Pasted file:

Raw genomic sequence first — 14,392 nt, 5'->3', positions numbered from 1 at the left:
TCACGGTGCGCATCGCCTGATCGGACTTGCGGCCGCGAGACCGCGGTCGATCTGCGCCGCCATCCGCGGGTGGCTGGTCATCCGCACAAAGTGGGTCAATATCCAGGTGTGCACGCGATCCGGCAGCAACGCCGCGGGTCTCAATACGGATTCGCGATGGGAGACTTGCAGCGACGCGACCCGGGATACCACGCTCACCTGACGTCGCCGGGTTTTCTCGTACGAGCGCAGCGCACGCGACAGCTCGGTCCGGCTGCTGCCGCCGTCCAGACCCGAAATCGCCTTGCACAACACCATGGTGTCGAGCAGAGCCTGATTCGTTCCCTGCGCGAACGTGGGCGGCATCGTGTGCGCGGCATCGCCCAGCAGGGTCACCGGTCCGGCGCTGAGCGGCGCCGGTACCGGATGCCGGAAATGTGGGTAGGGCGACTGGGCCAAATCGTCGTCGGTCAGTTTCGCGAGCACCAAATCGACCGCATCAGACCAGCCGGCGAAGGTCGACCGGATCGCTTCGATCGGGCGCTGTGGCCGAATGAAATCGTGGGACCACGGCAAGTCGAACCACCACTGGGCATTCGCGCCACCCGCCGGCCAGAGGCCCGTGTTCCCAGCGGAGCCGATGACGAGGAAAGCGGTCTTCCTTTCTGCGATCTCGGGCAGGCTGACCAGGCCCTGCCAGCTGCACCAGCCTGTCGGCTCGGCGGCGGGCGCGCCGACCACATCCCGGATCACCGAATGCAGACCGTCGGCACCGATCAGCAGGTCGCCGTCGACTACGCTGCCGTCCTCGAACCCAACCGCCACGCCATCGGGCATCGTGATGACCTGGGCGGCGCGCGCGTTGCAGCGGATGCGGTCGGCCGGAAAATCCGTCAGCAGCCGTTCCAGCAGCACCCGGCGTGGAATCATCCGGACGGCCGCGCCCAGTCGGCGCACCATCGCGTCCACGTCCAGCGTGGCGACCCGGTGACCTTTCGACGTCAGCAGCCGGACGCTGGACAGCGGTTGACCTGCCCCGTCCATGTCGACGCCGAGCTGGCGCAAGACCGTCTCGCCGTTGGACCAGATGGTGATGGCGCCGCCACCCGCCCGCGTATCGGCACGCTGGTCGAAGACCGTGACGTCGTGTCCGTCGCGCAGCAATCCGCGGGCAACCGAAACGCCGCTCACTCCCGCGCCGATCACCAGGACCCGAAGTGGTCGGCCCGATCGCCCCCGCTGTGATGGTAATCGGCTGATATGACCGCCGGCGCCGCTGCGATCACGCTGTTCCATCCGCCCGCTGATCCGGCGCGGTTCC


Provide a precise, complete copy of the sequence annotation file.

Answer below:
Raw genomic sequence first — 14,392 nt, 5'->3', positions numbered from 1 at the left:
TCACGGTGCGCATCGCCTGATCGGACTTGCGGCCGCGAGACCGCGGTCGATCTGCGCCGCCATCCGCGGGTGGCTGGTCATCCGCACAAAGTGGGTCAATATCCAGGTGTGCACGCGATCCGGCAGCAACGCCGCGGGTCTCAATACGGATTCGCGATGGGAGACTTGCAGCGACGCGACCCGGGATACCACGCTCACCTGACGTCGCCGGGTTTTCTCGTACGAGCGCAGCGCACGCGACAGCTCGGTCCGGCTGCTGCCGCCGTCCAGACCCGAAATCGCCTTGCACAACACCATGGTGTCGAGCAGAGCCTGATTCGTTCCCTGCGCGAACGTGGGCGGCATCGTGTGCGCGGCATCGCCCAGCAGGGTCACCGGTCCGGCGCTGAGCGGCGCCGGTACCGGATGCCGGAAATGTGGGTAGGGCGACTGGGCCAAATCGTCGTCGGTCAGTTTCGCGAGCACCAAATCGACCGCATCAGACCAGCCGGCGAAGGTCGACCGGATCGCTTCGATCGGGCGCTGTGGCCGAATGAAATCGTGGGACCACGGCAAGTCGAACCACCACTGGGCATTCGCGCCACCCGCCGGCCAGAGGCCCGTGTTCCCAGCGGAGCCGATGACGAGGAAAGCGGTCTTCCTTTCTGCGATCTCGGGCAGGCTGACCAGGCCCTGCCAGCTGCACCAGCCTGTCGGCTCGGCGGCGGGCGCGCCGACCACATCCCGGATCACCGAATGCAGACCGTCGGCACCGATCAGCAGGTCGCCGTCGACTACGCTGCCGTCCTCGAACCCAACCGCCACGCCATCGGGCATCGTGATGACCTGGGCGGCGCGCGCGTTGCAGCGGATGCGGTCGGCCGGAAAATCCGTCAGCAGCCGTTCCAGCAGCACCCGGCGTGGAATCATCCGGACGGCCGCGCCCAGTCGGCGCACCATCGCGTCCACGTCCAGCGTGGCGACCCGGTGACCTTTCGACGTCAGCAGCCGGACGCTGGACAGCGGTTGACCTGCCCCGTCCATGTCGACGCCGAGCTGGCGCAAGACCGTCTCGCCGTTGGACCAGATGGTGATGGCGCCGCCACCCGCCCGCGTATCGGCACGCTGGTCGAAGACCGTGACGTCGTGTCCGTCGCGCAGCAATCCGCGGGCAACCGAAACGCCGCTCACTCCCGCGCCGATCACCAGGACCCGAAGTGGTCGGCCCGATCGCCCCCGCTGTGATGGTAATCGGCTGATATGACCGCCGGCGCCGCTGCGATCACGCTGTTCCATCCGCCCGCTGATCCGGCGCGGTTCC